The department offers BA, BAE Earth Science – Elementary, Secondary, and Earth Science/General Science Secondary, BS Geology, BS Geophysics and MS degrees plus specialized courses in the following subjects: economic geology; environmental geology; geochemistry; geomorphology; geophysics; glacial geology; hydrology; paleomagnetism; paleontology; petrology; planetary geology; sedimentation; seismology; stratigraphy; and structure and tectonics.
Declaration of Major
Students in good academic standing may declare a Geology major at any time except for during Phase I registration. The Geology Department does not declare new Geology majors or minors during Phase I registration.
Information on declaring each of the specific majors (BA Geology, BS Geology, BS Geophysics, BAE Earth Science) is described within each program below.
Please see the Geology website for more information: cse.wwu.edu/geology.
Geologist License Education Requirements
A professional license is required by law to practice geology in Washington State. The first step toward licensure is passing the National Association of State Boards of Geology (ASBOG) Fundamentals of Geology exam. To qualify to take ASBOG’s Fundamentals of Geology exam you must satisfy certain educational requirements. These requirements are a degree in the Geosciences (Geology BA, BS, or Geophysics BS), which must include at least 36 credits of upper-division geology courses, with at least 21 of those credits including courses in Mineralogy, Petrology, Earth Materials, Economic Geology, Engineering Geology, Field Camp (field mapping), Geomorphology, Geophysics, Geochemistry, Hydrogeology, Sedimentology, Stratigraphy, Structural Geology. Please consult your departmental advisor to ensure your plan of study will meet these requirements.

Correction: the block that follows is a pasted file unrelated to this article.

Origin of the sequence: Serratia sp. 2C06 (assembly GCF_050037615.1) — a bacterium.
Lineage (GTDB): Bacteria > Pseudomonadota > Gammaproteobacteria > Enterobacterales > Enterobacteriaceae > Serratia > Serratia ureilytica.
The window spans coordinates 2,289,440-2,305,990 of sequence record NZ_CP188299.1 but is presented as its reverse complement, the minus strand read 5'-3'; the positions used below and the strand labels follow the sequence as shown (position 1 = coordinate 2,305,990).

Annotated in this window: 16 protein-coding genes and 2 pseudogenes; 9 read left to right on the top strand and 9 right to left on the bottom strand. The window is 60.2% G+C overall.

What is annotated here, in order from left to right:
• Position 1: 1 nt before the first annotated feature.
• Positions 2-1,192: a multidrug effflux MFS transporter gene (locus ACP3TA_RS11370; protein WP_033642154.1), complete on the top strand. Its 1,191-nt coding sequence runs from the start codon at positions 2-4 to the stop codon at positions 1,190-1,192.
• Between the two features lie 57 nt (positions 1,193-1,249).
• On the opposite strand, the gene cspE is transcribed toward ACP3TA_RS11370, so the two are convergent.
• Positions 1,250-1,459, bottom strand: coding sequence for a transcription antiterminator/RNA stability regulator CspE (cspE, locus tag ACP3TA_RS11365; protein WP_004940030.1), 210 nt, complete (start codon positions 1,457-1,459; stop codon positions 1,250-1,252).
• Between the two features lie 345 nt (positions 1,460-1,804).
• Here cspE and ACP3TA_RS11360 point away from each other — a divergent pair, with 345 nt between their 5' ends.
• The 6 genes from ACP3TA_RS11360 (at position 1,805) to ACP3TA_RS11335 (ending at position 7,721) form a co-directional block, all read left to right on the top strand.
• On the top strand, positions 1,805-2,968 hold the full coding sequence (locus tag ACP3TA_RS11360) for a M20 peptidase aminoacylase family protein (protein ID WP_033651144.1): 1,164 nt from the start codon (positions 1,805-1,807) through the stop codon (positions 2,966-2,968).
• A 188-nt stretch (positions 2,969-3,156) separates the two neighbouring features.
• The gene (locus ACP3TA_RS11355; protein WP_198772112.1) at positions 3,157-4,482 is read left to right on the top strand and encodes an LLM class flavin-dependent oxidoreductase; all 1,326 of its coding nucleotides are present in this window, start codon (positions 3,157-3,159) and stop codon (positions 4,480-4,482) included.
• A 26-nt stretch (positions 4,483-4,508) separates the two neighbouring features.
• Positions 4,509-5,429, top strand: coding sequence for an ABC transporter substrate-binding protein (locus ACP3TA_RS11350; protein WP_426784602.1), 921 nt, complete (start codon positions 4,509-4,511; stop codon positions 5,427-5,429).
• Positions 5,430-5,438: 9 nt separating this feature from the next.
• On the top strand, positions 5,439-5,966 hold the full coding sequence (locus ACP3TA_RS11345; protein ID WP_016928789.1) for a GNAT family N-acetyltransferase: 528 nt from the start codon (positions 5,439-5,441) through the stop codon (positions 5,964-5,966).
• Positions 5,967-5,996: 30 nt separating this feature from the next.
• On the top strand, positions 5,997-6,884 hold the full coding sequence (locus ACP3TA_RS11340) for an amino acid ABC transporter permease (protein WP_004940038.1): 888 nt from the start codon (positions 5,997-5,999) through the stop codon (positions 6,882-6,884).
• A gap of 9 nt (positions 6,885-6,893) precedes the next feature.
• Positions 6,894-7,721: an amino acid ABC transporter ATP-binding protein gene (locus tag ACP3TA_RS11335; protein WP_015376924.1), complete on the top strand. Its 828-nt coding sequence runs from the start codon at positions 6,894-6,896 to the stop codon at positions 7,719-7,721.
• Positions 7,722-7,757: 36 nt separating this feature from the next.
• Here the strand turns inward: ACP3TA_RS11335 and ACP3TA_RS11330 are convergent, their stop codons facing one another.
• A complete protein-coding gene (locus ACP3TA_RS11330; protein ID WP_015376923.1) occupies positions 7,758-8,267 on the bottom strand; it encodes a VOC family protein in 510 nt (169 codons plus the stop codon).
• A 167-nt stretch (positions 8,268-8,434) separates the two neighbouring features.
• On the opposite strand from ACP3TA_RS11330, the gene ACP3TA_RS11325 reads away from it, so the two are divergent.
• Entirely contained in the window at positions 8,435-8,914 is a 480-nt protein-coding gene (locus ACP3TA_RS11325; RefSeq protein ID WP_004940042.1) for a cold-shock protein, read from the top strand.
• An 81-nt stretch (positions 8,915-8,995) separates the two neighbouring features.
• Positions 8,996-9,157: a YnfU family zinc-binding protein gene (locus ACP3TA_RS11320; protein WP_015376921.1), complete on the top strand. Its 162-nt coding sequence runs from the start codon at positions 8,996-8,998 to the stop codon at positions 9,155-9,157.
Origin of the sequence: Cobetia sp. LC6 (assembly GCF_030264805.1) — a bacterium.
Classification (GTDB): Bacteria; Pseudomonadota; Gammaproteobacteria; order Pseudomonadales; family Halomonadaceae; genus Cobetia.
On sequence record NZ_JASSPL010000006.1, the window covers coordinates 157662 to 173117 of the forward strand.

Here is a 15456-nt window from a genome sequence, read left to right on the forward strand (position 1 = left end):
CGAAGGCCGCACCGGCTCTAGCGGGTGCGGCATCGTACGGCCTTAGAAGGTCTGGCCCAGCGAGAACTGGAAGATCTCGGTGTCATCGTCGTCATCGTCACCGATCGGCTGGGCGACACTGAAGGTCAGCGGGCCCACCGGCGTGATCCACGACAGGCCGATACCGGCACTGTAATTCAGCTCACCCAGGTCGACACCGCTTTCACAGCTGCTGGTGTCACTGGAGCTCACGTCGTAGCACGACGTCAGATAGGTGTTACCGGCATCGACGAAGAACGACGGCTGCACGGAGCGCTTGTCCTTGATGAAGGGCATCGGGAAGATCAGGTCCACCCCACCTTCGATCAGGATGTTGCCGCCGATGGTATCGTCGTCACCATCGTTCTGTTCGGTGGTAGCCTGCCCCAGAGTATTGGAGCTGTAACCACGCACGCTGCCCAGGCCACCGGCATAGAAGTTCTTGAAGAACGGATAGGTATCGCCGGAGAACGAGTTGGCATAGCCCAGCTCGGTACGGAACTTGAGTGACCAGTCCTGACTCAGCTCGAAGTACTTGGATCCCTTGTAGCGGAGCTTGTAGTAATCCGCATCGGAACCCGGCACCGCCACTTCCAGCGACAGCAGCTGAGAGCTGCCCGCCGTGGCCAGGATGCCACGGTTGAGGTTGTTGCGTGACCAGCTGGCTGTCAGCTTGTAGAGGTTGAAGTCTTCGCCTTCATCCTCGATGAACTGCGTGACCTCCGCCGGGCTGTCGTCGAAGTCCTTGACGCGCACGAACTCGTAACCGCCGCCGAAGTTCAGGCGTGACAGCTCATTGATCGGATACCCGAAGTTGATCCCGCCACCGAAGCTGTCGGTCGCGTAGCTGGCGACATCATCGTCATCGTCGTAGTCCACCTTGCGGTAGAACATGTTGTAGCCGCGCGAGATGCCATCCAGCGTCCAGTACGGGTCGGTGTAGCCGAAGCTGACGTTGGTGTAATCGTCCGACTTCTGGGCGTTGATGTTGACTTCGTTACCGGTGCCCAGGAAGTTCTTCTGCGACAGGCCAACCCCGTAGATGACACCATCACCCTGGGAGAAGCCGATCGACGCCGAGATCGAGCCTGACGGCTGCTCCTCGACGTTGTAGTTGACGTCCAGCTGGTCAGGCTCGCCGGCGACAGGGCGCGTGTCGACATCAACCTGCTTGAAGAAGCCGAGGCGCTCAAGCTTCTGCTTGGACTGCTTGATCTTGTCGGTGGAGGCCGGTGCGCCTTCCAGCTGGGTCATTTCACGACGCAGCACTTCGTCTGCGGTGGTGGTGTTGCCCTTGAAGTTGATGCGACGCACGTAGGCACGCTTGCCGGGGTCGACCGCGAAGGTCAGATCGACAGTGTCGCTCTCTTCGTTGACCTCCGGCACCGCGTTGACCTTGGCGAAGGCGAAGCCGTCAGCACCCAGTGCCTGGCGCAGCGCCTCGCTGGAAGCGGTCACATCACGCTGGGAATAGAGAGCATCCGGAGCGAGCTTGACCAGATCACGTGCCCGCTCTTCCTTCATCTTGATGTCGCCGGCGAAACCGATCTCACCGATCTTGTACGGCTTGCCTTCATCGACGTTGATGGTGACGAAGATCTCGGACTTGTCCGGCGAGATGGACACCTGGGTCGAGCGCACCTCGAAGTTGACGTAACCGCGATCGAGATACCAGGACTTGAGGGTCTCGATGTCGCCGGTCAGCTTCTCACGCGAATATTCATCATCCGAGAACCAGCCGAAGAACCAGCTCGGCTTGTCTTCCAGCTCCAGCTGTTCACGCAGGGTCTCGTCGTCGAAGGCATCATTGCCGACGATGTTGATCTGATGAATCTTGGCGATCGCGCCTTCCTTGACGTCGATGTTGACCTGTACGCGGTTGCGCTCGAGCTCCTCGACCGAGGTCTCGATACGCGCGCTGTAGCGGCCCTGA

Some licensed geologists also work in the areas of hydrogeology and engineering geology. To best prepare for these professions choose your geology electives from the following GEOL courses: 314, 412, 413, 430, 440, 452, 470, 472, 473, or 474.
Departmental Honors and Distinctions
BA or BS students and students in the University Honors College who have completed at least 4 credits of GEOL 490 and have a cumulative GPA of 3.50 or higher meet the requirements for departmental honors. Those students who have completed at least 4 credits of GEOL 490 and have a cumulative GPA higher than 3.20 meet the requirements for departmental distinction.
Other Departmental Information
Facilities and Equipment
Geology is a science that studies the earth, including its surface, interior and history and the processes that have altered it through time. It embraces investigation of the natural environment both in the field and in the laboratory. The Geology Department occupies laboratories, classrooms and offices in the Environmental Studies Center. Geology laboratory facilities and equipment are available for Geographic Information System, computational climate models, planetary spectroscopy, X-ray diffraction, particle-size analysis, sedimentation, digital surface analysis, flume and wave tank studies, paleomagnetic and rock-magnetic analysis, near-surface geophysics, seismology, marine geophysics, geochemistry, petrography, organic geochemistry, and laser ablation-ICP-MS. Additional equipment and facilities are available through the Geology Department’s affiliation with the Advanced Materials Science and Engineering Center (AMSEC) and the Marine and Coastal Science (MACS) program.
Student Involvement in Research
The faculty in the Geology Department are active in a wide variety of ongoing research projects that frequently involve undergraduate and graduate students in special projects and thesis projects or provide employment. Some of this research is funded or partially supported from grants to individual faculty members from the National Science Foundation, U.S. Geological Survey, National Parks Commission, Office of Ecology and geological-related companies. Many of these projects are in the Western Washington region, others include investigations in other parts of the United States, Canada, overseas, or at sea as part of larger oceanographic projects.
Writing Proficiency Course Guidelines
The geology department has a multi-tiered system for upper division writing proficiency courses. Courses are assigned writing proficiency points based on the percentage of the course grade that is determined by writing assignments. A minimum of three writing proficiency points in approved upper-division writing proficiency courses at WWU with a minimum grade of C- is required.
ProgramsUndergraduate MajorUndergraduate Combined MajorUndergraduate MinorGraduate
Courses numbered X37; X97; 300, 400, 500 are described in the University Academic Policies section of this catalog.Page: 1